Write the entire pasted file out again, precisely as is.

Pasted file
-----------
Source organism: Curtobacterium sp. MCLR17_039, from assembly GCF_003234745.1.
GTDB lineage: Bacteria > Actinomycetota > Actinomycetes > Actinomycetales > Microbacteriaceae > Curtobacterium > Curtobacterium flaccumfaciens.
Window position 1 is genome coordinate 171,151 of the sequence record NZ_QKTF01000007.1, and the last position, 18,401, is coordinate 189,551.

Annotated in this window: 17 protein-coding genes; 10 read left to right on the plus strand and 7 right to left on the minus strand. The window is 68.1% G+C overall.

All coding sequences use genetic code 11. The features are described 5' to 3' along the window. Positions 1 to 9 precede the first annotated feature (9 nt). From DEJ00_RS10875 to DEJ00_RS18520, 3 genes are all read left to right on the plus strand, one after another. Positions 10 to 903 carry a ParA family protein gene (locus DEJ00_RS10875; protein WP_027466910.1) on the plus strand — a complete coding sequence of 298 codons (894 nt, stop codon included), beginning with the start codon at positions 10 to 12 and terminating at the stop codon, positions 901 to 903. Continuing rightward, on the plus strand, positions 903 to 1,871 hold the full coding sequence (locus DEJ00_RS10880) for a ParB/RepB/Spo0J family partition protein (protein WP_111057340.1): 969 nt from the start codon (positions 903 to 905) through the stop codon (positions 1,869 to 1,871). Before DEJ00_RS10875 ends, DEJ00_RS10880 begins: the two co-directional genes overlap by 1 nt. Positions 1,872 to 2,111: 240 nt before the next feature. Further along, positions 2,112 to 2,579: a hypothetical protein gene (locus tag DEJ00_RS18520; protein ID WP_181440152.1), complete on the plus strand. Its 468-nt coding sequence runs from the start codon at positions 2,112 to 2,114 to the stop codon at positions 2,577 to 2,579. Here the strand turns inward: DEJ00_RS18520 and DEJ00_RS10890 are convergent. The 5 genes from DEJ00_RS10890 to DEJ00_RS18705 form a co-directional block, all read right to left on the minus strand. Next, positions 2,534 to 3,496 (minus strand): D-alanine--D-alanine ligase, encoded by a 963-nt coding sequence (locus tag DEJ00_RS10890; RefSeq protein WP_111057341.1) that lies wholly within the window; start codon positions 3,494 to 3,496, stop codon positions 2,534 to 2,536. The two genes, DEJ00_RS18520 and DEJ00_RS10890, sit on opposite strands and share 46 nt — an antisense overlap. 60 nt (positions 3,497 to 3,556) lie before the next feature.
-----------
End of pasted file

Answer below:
Source organism: Curtobacterium sp. MCLR17_039, from assembly GCF_003234745.1.
GTDB lineage: Bacteria > Actinomycetota > Actinomycetes > Actinomycetales > Microbacteriaceae > Curtobacterium > Curtobacterium flaccumfaciens.
Window position 1 is genome coordinate 171,151 of the sequence record NZ_QKTF01000007.1, and the last position, 18,401, is coordinate 189,551.

Annotated in this window: 17 protein-coding genes; 10 read left to right on the plus strand and 7 right to left on the minus strand. The window is 68.1% G+C overall.

All coding sequences use genetic code 11. The features are described 5' to 3' along the window. Positions 1 to 9 precede the first annotated feature (9 nt). From DEJ00_RS10875 to DEJ00_RS18520, 3 genes are all read left to right on the plus strand, one after another. Positions 10 to 903 carry a ParA family protein gene (locus DEJ00_RS10875; protein WP_027466910.1) on the plus strand — a complete coding sequence of 298 codons (894 nt, stop codon included), beginning with the start codon at positions 10 to 12 and terminating at the stop codon, positions 901 to 903. Continuing rightward, on the plus strand, positions 903 to 1,871 hold the full coding sequence (locus DEJ00_RS10880) for a ParB/RepB/Spo0J family partition protein (protein WP_111057340.1): 969 nt from the start codon (positions 903 to 905) through the stop codon (positions 1,869 to 1,871). Before DEJ00_RS10875 ends, DEJ00_RS10880 begins: the two co-directional genes overlap by 1 nt. Positions 1,872 to 2,111: 240 nt before the next feature. Further along, positions 2,112 to 2,579: a hypothetical protein gene (locus tag DEJ00_RS18520; protein ID WP_181440152.1), complete on the plus strand. Its 468-nt coding sequence runs from the start codon at positions 2,112 to 2,114 to the stop codon at positions 2,577 to 2,579. Here the strand turns inward: DEJ00_RS18520 and DEJ00_RS10890 are convergent. The 5 genes from DEJ00_RS10890 to DEJ00_RS18705 form a co-directional block, all read right to left on the minus strand. Next, positions 2,534 to 3,496 (minus strand): D-alanine--D-alanine ligase, encoded by a 963-nt coding sequence (locus tag DEJ00_RS10890; RefSeq protein WP_111057341.1) that lies wholly within the window; start codon positions 3,494 to 3,496, stop codon positions 2,534 to 2,536. The two genes, DEJ00_RS18520 and DEJ00_RS10890, sit on opposite strands and share 46 nt — an antisense overlap. 60 nt (positions 3,497 to 3,556) lie before the next feature.